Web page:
As a province in the easternmost part of Indonesia, West Papua stores beautiful cultural wealth worth exploring at least once in life. One of the most distinctive characteristics of it is West Papua traditional clothes. If you ever heard of koteka and nothing else, then you’re in for an exciting ride here. In reality, West Papua still has many other traditional clothes not yet known by many people. Each traditional cloth has a unique and philosophical value held highly among locals. To get to know more, let’s see how their traditional clothing contributes to Indonesia’s cultural wealth below.
The most popular traditional Papuan clothing is koteka, also known as hilon, harim, or bobbe. Koteka is a classic dress for men with a pretty eccentric look. The cloth is used to cover the male genitalia, while the rest of the body is left almost naked.
Koteka is made from the rinds of water pumpkin, which has been removed from its seeds and pulp. The selected fruit is usually ripened so that the texture is more rigid and will last long after getting dried out. Afterwards, koteka will be created into sleeve-like form. Some tribes like Tiom modify their koteka by using two water gourds instead of one.
Wearing koteka has a particular meaning. According to West Papua custom, the higher the man’s position, the larger the koteka size they’ll wear.
Tassel Skirt (Rok Rumbai)
Rok rumbai is one of West Papua traditional clothes explicitly made for Papuan women. However, it’s also possible for tassel skirts to be worn by men as well. The skirt material comes from dried sago leaves that are arranged neatly.
Women love to pair attributes or accessories to support their tassel skirts, such as a headdress made from palm fiber and cassowary feathers. Just like koteka, tassel skirts aren’t equipped with a top. However, women can pull up the skirt up to their chest if desired, creating a long dress-like silhouette. Alternatively, they can decorate their upper body by drawing typical Papuan motifs using homemade natural inks. The motifs are usually inspired by the diversity of flora and fauna existing in West Papua.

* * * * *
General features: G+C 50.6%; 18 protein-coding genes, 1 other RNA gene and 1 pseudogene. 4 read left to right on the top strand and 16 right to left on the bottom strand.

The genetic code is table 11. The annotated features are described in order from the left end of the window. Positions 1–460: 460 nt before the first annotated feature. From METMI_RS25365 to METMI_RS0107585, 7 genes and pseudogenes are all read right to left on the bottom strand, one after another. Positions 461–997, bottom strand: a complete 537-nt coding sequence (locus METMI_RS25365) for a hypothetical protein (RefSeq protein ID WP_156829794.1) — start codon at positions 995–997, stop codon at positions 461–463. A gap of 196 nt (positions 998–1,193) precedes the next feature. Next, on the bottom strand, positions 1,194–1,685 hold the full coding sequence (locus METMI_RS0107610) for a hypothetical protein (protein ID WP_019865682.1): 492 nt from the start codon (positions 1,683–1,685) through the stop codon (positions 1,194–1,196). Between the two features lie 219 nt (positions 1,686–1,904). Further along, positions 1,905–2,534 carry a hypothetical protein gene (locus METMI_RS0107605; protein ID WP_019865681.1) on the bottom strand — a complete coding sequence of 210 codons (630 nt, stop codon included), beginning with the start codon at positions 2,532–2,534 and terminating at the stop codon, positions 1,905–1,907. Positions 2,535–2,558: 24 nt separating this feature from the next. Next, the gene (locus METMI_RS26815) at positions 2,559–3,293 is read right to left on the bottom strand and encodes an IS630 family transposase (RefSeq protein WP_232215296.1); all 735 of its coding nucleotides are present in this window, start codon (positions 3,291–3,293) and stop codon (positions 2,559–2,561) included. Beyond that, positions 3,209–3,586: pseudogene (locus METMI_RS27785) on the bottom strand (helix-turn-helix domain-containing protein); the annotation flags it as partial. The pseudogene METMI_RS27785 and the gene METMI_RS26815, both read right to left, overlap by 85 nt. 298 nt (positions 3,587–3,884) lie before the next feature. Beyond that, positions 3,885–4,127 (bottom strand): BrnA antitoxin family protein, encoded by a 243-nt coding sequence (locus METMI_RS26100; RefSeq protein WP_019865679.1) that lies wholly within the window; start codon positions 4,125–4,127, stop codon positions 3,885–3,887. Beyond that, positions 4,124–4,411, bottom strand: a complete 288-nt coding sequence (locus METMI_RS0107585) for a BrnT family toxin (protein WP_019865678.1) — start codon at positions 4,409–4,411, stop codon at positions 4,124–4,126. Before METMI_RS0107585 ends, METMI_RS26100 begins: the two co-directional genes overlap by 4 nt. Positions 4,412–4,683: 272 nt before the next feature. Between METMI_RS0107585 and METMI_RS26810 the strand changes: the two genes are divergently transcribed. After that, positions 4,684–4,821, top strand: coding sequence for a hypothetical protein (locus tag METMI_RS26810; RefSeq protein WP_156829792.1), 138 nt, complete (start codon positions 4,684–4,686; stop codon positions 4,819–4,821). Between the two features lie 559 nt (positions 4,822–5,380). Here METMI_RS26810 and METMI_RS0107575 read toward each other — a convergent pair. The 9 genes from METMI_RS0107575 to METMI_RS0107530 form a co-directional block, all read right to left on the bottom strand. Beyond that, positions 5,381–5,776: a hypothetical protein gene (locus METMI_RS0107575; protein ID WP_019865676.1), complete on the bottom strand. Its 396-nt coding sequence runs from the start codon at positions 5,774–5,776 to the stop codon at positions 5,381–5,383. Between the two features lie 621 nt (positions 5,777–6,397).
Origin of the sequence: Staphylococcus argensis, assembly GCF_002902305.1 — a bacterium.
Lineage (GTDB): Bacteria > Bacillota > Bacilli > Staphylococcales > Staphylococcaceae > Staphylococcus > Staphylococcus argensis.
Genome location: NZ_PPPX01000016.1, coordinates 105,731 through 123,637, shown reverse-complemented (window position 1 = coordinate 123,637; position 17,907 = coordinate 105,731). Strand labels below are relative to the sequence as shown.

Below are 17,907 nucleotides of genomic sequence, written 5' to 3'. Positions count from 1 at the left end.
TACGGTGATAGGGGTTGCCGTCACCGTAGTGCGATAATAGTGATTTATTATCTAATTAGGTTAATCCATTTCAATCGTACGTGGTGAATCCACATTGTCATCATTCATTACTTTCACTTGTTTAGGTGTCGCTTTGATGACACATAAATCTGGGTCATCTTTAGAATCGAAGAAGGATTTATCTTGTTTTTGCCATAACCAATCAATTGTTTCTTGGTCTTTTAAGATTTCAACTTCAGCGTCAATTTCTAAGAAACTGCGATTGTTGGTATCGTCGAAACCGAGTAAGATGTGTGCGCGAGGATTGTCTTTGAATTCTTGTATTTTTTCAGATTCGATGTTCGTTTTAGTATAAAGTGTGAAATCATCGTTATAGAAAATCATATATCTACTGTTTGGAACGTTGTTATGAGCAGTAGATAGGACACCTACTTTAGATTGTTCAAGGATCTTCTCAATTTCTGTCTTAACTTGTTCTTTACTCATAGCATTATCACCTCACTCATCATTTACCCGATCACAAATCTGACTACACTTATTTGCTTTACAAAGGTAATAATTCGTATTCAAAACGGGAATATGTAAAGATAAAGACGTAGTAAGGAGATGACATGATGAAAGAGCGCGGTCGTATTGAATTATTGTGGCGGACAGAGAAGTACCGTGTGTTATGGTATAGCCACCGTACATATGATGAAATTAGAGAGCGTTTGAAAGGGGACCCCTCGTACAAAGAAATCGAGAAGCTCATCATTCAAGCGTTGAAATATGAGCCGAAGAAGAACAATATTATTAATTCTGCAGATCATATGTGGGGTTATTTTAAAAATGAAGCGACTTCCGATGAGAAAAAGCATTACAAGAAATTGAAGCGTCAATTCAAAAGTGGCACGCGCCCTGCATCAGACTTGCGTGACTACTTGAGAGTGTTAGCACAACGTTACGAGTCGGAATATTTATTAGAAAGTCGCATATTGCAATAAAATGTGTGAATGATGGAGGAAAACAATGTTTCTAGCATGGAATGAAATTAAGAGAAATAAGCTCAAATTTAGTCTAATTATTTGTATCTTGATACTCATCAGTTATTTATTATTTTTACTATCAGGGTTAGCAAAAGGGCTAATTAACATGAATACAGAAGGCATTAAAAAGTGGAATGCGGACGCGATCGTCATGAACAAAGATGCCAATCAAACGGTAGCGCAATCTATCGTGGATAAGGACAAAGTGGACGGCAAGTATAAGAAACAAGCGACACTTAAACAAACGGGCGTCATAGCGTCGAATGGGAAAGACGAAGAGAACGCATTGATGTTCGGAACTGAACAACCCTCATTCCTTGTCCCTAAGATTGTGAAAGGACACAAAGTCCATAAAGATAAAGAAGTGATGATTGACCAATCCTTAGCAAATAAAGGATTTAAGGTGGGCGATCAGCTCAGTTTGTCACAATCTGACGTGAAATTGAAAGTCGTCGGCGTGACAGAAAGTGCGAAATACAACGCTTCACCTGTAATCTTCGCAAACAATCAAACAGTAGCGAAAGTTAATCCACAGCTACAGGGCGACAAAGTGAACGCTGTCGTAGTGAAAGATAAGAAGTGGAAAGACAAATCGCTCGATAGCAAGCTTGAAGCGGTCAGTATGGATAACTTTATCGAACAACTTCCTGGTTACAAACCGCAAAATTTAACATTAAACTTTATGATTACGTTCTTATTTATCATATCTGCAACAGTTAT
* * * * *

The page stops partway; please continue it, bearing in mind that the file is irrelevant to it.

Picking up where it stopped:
Yokal and Sali
Yokal and Sali are two other Papuan traditional clothes that are also made specifically for women. The difference lies in the wearer’s status: Yokal is for married women, while Sali is for unmarried ones. Yokal comes in striking colors of earthen and reddish-brown, while Sali is only in brown.
Yokal and Sali can be found easily anywhere in West Papua. These clothes illustrate the meaning of being close to nature because their primary material is tree bark. This outfit must be carefully crafted to retain that natural brown color. Besides, both have an elongated circular shape and are rolled neatly horizontally. The structure has been woven in such a way as to produce fabrics with a fine texture.
Besides West Papua traditional clothes, locals also complete their appearance with accessories. Here are several most common ones:
Crown-like head jewelry
The crown-like head jewelry is made of white or yellow cassowary feathers. Besides using the cassowary bird’s plumage, sometimes it’s also possible to use grass as a substitute for feathers. The result is a very unique yet beautiful shape when worn on the head.
Noken refers to a unique woven bag only found in West Papua. Its woven resembles a net and is usually made of woven bark and tree roots in the forest. Noken comes in many sizes and various functions. For instance, a large type of noken named yatoo can be used to transport firewood, different garden crops like sweet potatoes, beans, and potatoes, groceries, or merchandise to home or the market. You can also use yatoo to carry a small child.
A smaller noken than yatoo is called gapagoo, and an even smaller one than gapagoo is called mituteeis. According to your needs, these two are usually only used to carry small items such as betel nuts or cigarettes. All noken bags are worn by hooking it on the head and letting the widest part dangle behind your back.
The teeth or fangs of pigs or dogs
Not only do the West Papua traditional clothes use natural resources as their material, but the accessories also implement a similar approach. Pig’s fangs are usually worn on a Dani man’s nose, which indicates that he’s a warrior. If the fangs are facing downwards, it means that the soldier is angry and wants to fight.
What do you think from our list above? We hope you find our information on West Papua traditional clothes and accessories fascinating! Don’t forget to share this article to learn the cultural wealth of West Papua much easier.
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